The CPAN Digger provides a list of recently uploaded Perl modules and indicates, among several other things, if they have some kind of a Continuous Integration configured. That's how I arrived to App::Puppet::Environment::Updater and it took me quite some time till I noticed that it has GitHub Action configured, but not in the default branch.

Puppet is a configuration management tool written in Ruby, so it might be a bit strange that ther is a Perl module dealingwith it, but each person and each situation might require a different solution.

As I wrote it took me some time I spent on trying to configure GitHub Actions for the default branch this repository before I noticed that the default branch is called releases and while that does not have CI configured there is another branch called master that has.

I tried to understand what is the story. I even sent an email to the author asking him for a description of the branching and development process so I can learn from it. What I understand now, before seeing the reply is that:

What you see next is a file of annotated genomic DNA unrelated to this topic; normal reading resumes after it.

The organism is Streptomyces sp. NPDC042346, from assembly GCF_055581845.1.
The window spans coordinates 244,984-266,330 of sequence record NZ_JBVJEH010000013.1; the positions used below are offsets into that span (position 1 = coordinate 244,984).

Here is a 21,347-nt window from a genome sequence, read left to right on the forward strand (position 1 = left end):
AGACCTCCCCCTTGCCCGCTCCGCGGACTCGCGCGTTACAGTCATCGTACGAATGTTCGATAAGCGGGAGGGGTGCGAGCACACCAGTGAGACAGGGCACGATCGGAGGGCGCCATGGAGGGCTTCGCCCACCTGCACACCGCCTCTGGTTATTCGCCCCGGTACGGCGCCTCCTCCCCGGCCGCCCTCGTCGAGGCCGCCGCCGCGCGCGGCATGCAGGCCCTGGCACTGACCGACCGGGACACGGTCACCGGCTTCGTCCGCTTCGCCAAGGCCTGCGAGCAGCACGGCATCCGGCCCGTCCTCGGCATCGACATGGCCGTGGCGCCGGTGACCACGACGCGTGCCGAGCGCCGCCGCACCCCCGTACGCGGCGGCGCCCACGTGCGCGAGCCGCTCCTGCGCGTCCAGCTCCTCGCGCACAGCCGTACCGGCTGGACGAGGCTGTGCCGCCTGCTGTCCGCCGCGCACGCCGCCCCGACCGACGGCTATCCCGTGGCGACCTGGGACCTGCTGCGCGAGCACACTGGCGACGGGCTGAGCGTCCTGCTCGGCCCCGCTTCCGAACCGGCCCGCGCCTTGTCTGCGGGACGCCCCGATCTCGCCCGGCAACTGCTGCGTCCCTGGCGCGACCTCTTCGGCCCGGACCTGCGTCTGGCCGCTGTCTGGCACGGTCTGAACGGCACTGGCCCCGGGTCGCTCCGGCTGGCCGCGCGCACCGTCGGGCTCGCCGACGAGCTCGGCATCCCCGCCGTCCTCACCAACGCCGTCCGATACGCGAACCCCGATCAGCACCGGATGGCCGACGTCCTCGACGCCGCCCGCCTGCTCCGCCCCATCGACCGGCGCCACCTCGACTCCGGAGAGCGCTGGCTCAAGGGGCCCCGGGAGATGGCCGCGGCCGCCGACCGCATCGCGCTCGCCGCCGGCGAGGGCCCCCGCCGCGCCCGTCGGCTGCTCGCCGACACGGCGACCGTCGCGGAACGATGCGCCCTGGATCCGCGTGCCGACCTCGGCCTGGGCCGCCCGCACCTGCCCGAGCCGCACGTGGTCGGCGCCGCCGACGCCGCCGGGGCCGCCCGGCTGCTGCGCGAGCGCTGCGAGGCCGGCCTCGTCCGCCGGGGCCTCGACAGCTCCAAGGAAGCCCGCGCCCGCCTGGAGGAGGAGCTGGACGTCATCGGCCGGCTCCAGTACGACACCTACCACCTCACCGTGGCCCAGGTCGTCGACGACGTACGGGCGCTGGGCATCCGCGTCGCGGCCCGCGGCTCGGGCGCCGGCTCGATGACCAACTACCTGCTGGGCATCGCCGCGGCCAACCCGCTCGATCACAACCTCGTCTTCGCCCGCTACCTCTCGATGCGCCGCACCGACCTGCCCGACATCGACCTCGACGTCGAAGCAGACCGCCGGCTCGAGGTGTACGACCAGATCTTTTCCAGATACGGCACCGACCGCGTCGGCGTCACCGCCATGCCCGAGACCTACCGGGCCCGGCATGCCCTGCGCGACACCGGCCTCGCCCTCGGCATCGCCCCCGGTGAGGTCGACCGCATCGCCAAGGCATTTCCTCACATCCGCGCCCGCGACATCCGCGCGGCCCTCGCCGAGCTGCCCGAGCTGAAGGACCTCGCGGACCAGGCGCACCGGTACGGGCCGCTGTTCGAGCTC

The project was dormant for about 8-9 years.

A few hours ago GitHub Actions was added replacing the now defunct Travis-CI configuration.

The master branch is used for development where Dist::Zilla is being used. A release candidate is created from it which means generating a couple of files (e.g. Build.PL and LICENSE, META.*) and removing a number of files. (e.g. the GitHub Actions configuration file).

Then these are committed to the releases branch.

Running git diff master releases helped me understanding this.

I don't know how this is done. Maybe the author has an external script to do this or maybe this is some Dist::Zilla plugin. I don't know.

As to the why. I guess the author wants to version control even the generated files of each release. As the generated files should not be committed to version control together with the original source code, the developer opted to have a separate branch.

I personally think it is rarely needed. After all the generated files can be re-generated later on and they can be also found in the tar.gz file uploaded to CPAN. However if it is committed, I'd probably make the master branch as the default branch. After all, if users want to contribute to the project they should be basing it on the master branch and the releases are only there for sort-of a backup.

In any case I hope the author will have the time to get back to me so I can learn more about his branching and development process.